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Force Feeding at Guantanamo and Judge Gladys Kessler

In his commencement address at West Point on May 28, President Obama said, “What makes [America] exceptional is not our ability to flout international norms and the rule of law, it is our willingness to affirm them through our actions.  And that’s why I will continue to push to close Gitmo—because American values and legal traditions do not permit the indefinite detention of people beyond our borders…Which brings me to the fourth and final element of American leadership.  Our willingness to act on behalf of human dignity.”

To protest their indefinite detention at Guantanamo, many prisoners have engaged in hunger strikes, including Abu Wa’el (Jihad) Dhiab who is currently petitioning Judge Gladys Kessler to end his force-feedings in a restraint chair. Dhiab has been a prisoner at Guantanamo for 12 years, has never been charged with a crime, and was formally cleared for release in 2009.  In 2005, when 131 prisoners were on hunger strike, the Department of Defense (DoD) responded by importing 25 “emergency restraint chairs,” in which prisoners could be restrained by hands, feet, head, and torso and force-fed via a naso-gastric tube.  Use of the restraint chairs ultimately broke the mass hunger strike, although another large-scale hunger strike occurred in 2013, and as many as two dozen prisoners may still be on hunger strike at Guantanamo.  Restraint chair force-feeding is substantially the same as that carried out by the KGB in former Soviet prisons—a method President George Bush’s Council on Bioethics described simply as “torture” in 2003.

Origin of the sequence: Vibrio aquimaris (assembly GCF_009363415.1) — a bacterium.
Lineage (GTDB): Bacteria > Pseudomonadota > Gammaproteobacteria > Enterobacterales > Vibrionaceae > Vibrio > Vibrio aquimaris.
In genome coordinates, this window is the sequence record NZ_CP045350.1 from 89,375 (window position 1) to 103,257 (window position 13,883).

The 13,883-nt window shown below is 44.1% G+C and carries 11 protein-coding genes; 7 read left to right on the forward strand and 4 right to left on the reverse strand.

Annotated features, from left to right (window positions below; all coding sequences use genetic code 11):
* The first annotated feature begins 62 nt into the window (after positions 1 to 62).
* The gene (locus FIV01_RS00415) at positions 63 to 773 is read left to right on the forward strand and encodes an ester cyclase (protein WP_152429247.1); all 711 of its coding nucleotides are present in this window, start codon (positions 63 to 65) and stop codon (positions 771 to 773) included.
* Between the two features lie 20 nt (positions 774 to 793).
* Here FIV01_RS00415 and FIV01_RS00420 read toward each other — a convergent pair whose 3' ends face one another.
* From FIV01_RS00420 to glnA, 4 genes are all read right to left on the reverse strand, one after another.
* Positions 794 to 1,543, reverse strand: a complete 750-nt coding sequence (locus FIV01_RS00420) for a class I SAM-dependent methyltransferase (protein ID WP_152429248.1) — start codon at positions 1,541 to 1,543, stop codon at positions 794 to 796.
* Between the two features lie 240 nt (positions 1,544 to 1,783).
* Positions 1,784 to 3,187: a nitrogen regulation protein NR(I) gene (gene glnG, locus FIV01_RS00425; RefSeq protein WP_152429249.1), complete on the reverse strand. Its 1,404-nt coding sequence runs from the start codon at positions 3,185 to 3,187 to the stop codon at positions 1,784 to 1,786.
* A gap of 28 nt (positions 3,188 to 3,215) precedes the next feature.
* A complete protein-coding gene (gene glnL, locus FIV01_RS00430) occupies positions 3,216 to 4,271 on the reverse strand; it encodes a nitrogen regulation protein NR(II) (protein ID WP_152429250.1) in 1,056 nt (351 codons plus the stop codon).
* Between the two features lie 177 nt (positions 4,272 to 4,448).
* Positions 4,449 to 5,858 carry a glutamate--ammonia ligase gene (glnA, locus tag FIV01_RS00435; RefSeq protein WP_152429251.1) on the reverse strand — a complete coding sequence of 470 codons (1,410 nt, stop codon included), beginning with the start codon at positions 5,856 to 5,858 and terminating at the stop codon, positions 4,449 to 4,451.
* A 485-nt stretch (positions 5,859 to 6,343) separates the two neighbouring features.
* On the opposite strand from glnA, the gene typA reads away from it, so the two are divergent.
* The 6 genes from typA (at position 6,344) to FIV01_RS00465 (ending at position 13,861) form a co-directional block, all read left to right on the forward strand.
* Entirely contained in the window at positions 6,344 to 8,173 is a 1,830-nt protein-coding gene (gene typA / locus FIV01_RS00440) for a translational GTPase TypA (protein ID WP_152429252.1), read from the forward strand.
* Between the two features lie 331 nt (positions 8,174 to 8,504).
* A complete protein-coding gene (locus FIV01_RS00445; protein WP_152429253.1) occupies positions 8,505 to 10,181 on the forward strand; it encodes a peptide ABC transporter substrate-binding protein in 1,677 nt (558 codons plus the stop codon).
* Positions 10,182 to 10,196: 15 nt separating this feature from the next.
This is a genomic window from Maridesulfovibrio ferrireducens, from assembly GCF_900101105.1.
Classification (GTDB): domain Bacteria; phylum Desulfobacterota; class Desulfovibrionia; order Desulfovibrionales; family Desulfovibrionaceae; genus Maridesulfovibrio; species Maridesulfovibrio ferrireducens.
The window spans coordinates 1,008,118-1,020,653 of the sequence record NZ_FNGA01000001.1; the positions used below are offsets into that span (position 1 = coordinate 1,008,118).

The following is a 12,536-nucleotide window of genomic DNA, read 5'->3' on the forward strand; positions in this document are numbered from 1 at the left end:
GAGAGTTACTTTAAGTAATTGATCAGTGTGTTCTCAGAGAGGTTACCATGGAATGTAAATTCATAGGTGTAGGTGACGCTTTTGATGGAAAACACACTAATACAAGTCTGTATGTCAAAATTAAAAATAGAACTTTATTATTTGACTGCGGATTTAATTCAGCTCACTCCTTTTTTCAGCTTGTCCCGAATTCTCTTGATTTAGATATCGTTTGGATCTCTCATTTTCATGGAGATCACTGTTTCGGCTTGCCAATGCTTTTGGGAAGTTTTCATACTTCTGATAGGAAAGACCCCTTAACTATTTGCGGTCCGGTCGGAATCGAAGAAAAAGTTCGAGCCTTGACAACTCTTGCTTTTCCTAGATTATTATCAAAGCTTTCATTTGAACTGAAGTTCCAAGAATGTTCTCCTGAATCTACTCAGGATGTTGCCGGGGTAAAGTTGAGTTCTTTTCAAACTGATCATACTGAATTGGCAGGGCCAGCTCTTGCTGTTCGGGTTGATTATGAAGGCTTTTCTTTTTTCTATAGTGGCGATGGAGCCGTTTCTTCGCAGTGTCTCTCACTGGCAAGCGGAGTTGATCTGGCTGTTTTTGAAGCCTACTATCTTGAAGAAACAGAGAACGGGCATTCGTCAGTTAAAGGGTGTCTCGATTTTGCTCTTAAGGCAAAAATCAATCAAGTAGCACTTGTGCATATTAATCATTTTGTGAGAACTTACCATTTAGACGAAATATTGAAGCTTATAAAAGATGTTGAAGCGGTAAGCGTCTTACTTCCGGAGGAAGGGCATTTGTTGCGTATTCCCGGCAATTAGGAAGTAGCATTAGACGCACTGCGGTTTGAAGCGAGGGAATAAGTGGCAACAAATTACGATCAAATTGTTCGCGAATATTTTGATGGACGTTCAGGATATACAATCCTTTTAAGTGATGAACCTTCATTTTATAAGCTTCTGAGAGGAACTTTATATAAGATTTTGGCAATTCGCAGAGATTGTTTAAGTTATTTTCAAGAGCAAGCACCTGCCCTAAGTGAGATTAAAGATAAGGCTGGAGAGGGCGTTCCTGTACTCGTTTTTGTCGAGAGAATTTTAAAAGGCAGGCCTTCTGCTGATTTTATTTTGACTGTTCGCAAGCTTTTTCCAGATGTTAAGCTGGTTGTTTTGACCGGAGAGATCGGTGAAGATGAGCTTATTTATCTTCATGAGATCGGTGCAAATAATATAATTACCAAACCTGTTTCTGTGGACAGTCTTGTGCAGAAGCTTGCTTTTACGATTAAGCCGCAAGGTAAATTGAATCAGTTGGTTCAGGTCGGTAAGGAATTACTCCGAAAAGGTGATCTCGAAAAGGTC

After almost 10 years of force-feeding at Guantanamo, it is (finally) in front of a federal district judge, Gladys Kessler.  The hearing (on remand from the US Court of Appeals for DC) is ongoing. So far three orders have been issued, and the next hearing is scheduled for June 15. On May 16, Judge Kessler ordered that medical records and videotapes of forcible cell extractions and enteral feedings be produced, and ordered that no enteral feedings be done until May 21.  This was a remarkable order, the first in the 10 year history of routine force-feeding at Guantanamo that any court has enjoined its use.

Dhiab is not opposed to all enteral feeding, only to forced feeding.  He agreed to be enterally fed “if it could be done at the hospital in Guantanamo Bay, if he could be spared the agony of having the feeding tubes inserted and removed for each feeding, and if he could be spared the pain and discomfort of the restraint chair.”  This would permit, as Judge Kessler noted, the litigation of his “plea to enjoin certain practices used in his force feedings [to proceed] in a civilized and legally appropriate manner.”  After a lengthy hearing, the DoD refused.